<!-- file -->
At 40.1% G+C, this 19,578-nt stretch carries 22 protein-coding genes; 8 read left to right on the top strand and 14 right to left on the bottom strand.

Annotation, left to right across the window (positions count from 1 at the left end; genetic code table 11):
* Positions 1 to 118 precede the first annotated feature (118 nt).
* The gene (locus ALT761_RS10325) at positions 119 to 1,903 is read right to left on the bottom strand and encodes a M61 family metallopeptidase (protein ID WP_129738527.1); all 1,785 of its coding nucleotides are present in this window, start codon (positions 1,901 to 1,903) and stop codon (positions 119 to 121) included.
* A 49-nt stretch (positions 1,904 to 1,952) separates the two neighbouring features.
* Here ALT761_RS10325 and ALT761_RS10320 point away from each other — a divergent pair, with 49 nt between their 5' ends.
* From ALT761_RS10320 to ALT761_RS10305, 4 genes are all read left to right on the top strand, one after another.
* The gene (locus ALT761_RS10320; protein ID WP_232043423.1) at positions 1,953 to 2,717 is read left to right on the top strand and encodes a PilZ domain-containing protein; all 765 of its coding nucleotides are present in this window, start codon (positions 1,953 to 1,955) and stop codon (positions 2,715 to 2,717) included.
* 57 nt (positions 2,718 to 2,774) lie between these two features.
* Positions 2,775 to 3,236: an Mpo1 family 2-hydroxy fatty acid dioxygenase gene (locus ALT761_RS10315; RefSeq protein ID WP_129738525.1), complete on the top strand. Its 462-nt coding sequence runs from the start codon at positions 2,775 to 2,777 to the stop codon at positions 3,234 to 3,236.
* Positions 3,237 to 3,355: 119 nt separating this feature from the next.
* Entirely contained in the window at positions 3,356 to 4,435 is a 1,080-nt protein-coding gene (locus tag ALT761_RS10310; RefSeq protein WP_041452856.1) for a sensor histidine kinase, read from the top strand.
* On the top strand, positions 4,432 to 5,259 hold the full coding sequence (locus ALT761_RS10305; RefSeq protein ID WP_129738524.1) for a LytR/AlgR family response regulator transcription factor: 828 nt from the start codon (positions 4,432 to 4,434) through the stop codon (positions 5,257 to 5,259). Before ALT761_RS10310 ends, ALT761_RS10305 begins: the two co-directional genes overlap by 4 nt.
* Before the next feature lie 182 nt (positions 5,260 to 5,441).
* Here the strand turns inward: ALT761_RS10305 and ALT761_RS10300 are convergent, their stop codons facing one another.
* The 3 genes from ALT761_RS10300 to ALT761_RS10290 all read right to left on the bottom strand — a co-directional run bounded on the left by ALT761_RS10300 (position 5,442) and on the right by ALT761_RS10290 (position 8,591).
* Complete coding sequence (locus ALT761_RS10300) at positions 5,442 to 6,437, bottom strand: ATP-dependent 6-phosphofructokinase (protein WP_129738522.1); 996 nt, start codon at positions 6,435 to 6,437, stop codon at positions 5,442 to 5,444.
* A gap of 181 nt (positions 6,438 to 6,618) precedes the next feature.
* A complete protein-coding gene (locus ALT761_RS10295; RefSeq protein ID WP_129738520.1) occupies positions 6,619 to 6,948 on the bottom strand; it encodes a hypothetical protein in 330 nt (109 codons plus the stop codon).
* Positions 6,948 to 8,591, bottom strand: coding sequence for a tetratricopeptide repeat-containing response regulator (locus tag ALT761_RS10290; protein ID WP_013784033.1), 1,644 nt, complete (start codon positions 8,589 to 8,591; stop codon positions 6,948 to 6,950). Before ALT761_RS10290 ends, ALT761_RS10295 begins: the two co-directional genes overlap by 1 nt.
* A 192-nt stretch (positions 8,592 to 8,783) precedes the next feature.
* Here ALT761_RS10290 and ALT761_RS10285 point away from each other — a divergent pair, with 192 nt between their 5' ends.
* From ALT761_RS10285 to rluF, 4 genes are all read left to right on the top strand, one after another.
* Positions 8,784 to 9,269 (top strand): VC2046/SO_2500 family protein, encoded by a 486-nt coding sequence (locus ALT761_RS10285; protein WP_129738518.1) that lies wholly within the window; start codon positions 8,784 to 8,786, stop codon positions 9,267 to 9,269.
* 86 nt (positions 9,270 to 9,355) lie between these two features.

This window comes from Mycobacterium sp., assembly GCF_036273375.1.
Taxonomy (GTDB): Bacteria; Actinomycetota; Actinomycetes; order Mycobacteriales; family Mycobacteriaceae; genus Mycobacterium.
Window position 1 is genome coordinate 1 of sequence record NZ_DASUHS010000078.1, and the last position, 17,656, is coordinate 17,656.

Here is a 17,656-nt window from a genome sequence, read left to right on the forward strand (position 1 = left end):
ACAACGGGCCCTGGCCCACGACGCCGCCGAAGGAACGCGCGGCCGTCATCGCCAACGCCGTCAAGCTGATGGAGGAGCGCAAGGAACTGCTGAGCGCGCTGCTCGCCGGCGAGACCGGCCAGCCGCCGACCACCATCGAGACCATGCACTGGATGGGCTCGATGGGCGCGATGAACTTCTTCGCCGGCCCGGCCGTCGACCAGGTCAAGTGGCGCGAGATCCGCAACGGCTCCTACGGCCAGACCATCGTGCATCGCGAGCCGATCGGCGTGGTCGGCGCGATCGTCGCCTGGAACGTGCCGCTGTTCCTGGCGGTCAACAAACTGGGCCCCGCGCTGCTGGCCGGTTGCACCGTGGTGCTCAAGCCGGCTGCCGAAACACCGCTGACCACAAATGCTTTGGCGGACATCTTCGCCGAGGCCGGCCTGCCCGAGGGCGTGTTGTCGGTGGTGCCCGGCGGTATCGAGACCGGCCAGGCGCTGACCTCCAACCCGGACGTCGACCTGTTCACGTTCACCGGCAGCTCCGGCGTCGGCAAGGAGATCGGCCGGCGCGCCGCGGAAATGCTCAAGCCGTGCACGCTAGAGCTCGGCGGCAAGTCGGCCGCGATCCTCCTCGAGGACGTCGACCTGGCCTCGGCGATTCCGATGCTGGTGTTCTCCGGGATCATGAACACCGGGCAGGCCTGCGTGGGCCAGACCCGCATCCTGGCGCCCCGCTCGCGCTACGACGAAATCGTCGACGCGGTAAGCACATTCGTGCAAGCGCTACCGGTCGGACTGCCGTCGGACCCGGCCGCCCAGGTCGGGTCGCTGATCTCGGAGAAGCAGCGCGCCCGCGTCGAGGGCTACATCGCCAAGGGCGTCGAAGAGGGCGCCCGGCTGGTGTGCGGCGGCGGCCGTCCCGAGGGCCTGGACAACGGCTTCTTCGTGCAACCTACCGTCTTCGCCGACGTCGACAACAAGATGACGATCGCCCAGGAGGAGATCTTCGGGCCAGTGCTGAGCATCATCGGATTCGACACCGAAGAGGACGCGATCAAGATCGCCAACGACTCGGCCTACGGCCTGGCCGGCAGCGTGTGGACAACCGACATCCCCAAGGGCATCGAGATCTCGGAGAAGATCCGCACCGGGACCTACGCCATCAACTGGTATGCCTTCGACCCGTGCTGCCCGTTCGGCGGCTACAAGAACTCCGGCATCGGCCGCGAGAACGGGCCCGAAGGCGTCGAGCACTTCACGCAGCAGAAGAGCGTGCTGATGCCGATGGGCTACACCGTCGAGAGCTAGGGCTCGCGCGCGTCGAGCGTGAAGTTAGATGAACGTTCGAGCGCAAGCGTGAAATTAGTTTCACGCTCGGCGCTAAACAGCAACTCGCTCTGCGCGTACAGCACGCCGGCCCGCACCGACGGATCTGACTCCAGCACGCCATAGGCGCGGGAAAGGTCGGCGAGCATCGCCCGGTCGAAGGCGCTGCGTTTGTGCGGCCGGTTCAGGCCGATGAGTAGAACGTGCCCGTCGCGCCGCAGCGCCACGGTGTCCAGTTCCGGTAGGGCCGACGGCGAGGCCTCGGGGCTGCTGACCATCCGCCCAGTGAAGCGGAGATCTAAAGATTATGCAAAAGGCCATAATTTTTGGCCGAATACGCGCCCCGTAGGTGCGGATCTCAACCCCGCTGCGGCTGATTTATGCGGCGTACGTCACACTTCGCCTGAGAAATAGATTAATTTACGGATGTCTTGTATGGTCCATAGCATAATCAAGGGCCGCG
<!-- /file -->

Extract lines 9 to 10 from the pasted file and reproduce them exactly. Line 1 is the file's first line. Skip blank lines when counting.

* 57 nt (positions 2,718 to 2,774) lie between these two features.
* Positions 2,775 to 3,236: an Mpo1 family 2-hydroxy fatty acid dioxygenase gene (locus ALT761_RS10315; RefSeq protein ID WP_129738525.1), complete on the top strand. Its 462-nt coding sequence runs from the start codon at positions 2,775 to 2,777 to the stop codon at positions 3,234 to 3,236.